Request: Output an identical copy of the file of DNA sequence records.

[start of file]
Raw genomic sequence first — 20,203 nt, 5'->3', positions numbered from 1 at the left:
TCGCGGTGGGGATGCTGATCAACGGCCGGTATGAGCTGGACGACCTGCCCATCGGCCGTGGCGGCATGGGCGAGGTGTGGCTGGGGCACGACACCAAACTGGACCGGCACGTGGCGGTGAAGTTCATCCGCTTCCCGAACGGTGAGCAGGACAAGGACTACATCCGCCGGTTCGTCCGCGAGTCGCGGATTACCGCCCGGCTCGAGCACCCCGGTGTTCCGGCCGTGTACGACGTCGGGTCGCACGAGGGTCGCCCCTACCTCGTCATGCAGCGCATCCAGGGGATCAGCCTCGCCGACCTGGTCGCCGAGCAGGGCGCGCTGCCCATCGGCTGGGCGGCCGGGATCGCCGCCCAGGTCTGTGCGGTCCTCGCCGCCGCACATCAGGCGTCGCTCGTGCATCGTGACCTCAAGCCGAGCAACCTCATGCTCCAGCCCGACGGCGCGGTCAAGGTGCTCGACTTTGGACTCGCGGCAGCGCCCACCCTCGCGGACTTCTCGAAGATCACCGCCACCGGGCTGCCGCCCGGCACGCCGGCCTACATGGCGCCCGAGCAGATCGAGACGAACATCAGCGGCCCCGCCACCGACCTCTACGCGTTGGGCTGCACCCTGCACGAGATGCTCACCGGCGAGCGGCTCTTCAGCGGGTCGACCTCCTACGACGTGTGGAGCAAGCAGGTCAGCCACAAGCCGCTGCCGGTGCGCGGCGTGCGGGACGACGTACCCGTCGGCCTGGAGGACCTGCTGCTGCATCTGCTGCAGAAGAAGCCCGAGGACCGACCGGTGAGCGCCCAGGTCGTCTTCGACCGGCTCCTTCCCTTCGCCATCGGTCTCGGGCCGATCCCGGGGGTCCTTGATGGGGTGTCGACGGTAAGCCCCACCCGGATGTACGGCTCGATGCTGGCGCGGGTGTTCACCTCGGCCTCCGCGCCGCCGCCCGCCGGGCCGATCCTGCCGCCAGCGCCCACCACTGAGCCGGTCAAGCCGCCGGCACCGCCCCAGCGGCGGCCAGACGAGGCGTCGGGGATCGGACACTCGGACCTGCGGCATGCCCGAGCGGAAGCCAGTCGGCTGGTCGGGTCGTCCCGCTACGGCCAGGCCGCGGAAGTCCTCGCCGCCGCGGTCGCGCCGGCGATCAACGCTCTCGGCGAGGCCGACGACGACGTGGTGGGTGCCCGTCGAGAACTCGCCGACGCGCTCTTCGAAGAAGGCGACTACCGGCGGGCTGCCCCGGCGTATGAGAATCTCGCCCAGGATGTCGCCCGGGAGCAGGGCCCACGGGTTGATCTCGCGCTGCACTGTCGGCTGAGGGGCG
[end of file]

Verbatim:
Raw genomic sequence first — 20,203 nt, 5'->3', positions numbered from 1 at the left:
TCGCGGTGGGGATGCTGATCAACGGCCGGTATGAGCTGGACGACCTGCCCATCGGCCGTGGCGGCATGGGCGAGGTGTGGCTGGGGCACGACACCAAACTGGACCGGCACGTGGCGGTGAAGTTCATCCGCTTCCCGAACGGTGAGCAGGACAAGGACTACATCCGCCGGTTCGTCCGCGAGTCGCGGATTACCGCCCGGCTCGAGCACCCCGGTGTTCCGGCCGTGTACGACGTCGGGTCGCACGAGGGTCGCCCCTACCTCGTCATGCAGCGCATCCAGGGGATCAGCCTCGCCGACCTGGTCGCCGAGCAGGGCGCGCTGCCCATCGGCTGGGCGGCCGGGATCGCCGCCCAGGTCTGTGCGGTCCTCGCCGCCGCACATCAGGCGTCGCTCGTGCATCGTGACCTCAAGCCGAGCAACCTCATGCTCCAGCCCGACGGCGCGGTCAAGGTGCTCGACTTTGGACTCGCGGCAGCGCCCACCCTCGCGGACTTCTCGAAGATCACCGCCACCGGGCTGCCGCCCGGCACGCCGGCCTACATGGCGCCCGAGCAGATCGAGACGAACATCAGCGGCCCCGCCACCGACCTCTACGCGTTGGGCTGCACCCTGCACGAGATGCTCACCGGCGAGCGGCTCTTCAGCGGGTCGACCTCCTACGACGTGTGGAGCAAGCAGGTCAGCCACAAGCCGCTGCCGGTGCGCGGCGTGCGGGACGACGTACCCGTCGGCCTGGAGGACCTGCTGCTGCATCTGCTGCAGAAGAAGCCCGAGGACCGACCGGTGAGCGCCCAGGTCGTCTTCGACCGGCTCCTTCCCTTCGCCATCGGTCTCGGGCCGATCCCGGGGGTCCTTGATGGGGTGTCGACGGTAAGCCCCACCCGGATGTACGGCTCGATGCTGGCGCGGGTGTTCACCTCGGCCTCCGCGCCGCCGCCCGCCGGGCCGATCCTGCCGCCAGCGCCCACCACTGAGCCGGTCAAGCCGCCGGCACCGCCCCAGCGGCGGCCAGACGAGGCGTCGGGGATCGGACACTCGGACCTGCGGCATGCCCGAGCGGAAGCCAGTCGGCTGGTCGGGTCGTCCCGCTACGGCCAGGCCGCGGAAGTCCTCGCCGCCGCGGTCGCGCCGGCGATCAACGCTCTCGGCGAGGCCGACGACGACGTGGTGGGTGCCCGTCGAGAACTCGCCGACGCGCTCTTCGAAGAAGGCGACTACCGGCGGGCTGCCCCGGCGTATGAGAATCTCGCCCAGGATGTCGCCCGGGAGCAGGGCCCACGGGTTGATCTCGCGCTGCACTGTCGGCTGAGGGGCG